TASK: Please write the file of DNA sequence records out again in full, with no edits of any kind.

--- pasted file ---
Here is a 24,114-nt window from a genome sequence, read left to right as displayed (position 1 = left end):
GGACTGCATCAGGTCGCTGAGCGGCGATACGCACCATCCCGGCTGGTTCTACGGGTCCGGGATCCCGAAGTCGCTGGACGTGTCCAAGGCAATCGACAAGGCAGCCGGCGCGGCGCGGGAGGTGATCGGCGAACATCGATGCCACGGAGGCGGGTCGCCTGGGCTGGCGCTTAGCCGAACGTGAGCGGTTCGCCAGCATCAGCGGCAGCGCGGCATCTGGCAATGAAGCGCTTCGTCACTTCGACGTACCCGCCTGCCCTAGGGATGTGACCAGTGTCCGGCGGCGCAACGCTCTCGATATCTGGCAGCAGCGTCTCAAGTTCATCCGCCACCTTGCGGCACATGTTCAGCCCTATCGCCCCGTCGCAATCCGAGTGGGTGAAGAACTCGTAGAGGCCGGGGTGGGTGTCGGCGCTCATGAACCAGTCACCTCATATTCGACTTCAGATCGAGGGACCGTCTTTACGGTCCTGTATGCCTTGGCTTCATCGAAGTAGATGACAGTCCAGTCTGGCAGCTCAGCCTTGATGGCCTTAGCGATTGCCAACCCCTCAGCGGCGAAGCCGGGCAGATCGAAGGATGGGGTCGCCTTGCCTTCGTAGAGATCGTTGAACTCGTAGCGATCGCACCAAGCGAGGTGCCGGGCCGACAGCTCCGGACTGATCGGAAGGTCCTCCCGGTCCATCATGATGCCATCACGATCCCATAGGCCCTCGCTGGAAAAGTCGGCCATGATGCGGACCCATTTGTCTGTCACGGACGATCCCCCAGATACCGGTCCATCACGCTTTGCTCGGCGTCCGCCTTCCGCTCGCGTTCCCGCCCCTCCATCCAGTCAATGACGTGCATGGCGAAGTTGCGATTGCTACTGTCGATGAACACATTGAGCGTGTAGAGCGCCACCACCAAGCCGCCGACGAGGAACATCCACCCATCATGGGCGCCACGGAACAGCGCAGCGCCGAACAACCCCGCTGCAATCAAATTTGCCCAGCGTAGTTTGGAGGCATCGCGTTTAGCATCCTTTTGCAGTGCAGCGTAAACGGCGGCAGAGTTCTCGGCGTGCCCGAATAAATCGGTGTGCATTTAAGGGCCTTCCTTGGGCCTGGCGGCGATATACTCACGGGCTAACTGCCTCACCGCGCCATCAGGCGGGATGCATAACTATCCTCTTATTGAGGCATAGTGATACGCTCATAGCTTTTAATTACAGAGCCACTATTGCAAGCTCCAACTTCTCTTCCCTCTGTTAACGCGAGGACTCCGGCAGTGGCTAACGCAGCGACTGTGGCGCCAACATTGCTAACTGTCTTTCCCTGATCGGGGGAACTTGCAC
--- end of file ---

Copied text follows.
Here is a 24,114-nt window from a genome sequence, read left to right as displayed (position 1 = left end):
GGACTGCATCAGGTCGCTGAGCGGCGATACGCACCATCCCGGCTGGTTCTACGGGTCCGGGATCCCGAAGTCGCTGGACGTGTCCAAGGCAATCGACAAGGCAGCCGGCGCGGCGCGGGAGGTGATCGGCGAACATCGATGCCACGGAGGCGGGTCGCCTGGGCTGGCGCTTAGCCGAACGTGAGCGGTTCGCCAGCATCAGCGGCAGCGCGGCATCTGGCAATGAAGCGCTTCGTCACTTCGACGTACCCGCCTGCCCTAGGGATGTGACCAGTGTCCGGCGGCGCAACGCTCTCGATATCTGGCAGCAGCGTCTCAAGTTCATCCGCCACCTTGCGGCACATGTTCAGCCCTATCGCCCCGTCGCAATCCGAGTGGGTGAAGAACTCGTAGAGGCCGGGGTGGGTGTCGGCGCTCATGAACCAGTCACCTCATATTCGACTTCAGATCGAGGGACCGTCTTTACGGTCCTGTATGCCTTGGCTTCATCGAAGTAGATGACAGTCCAGTCTGGCAGCTCAGCCTTGATGGCCTTAGCGATTGCCAACCCCTCAGCGGCGAAGCCGGGCAGATCGAAGGATGGGGTCGCCTTGCCTTCGTAGAGATCGTTGAACTCGTAGCGATCGCACCAAGCGAGGTGCCGGGCCGACAGCTCCGGACTGATCGGAAGGTCCTCCCGGTCCATCATGATGCCATCACGATCCCATAGGCCCTCGCTGGAAAAGTCGGCCATGATGCGGACCCATTTGTCTGTCACGGACGATCCCCCAGATACCGGTCCATCACGCTTTGCTCGGCGTCCGCCTTCCGCTCGCGTTCCCGCCCCTCCATCCAGTCAATGACGTGCATGGCGAAGTTGCGATTGCTACTGTCGATGAACACATTGAGCGTGTAGAGCGCCACCACCAAGCCGCCGACGAGGAACATCCACCCATCATGGGCGCCACGGAACAGCGCAGCGCCGAACAACCCCGCTGCAATCAAATTTGCCCAGCGTAGTTTGGAGGCATCGCGTTTAGCATCCTTTTGCAGTGCAGCGTAAACGGCGGCAGAGTTCTCGGCGTGCCCGAATAAATCGGTGTGCATTTAAGGGCCTTCCTTGGGCCTGGCGGCGATATACTCACGGGCTAACTGCCTCACCGCGCCATCAGGCGGGATGCATAACTATCCTCTTATTGAGGCATAGTGATACGCTCATAGCTTTTAATTACAGAGCCACTATTGCAAGCTCCAACTTCTCTTCCCTCTGTTAACGCGAGGACTCCGGCAGTGGCTAACGCAGCGACTGTGGCGCCAACATTGCTAACTGTCTTTCCCTGATCGGGGGAACTTGCAC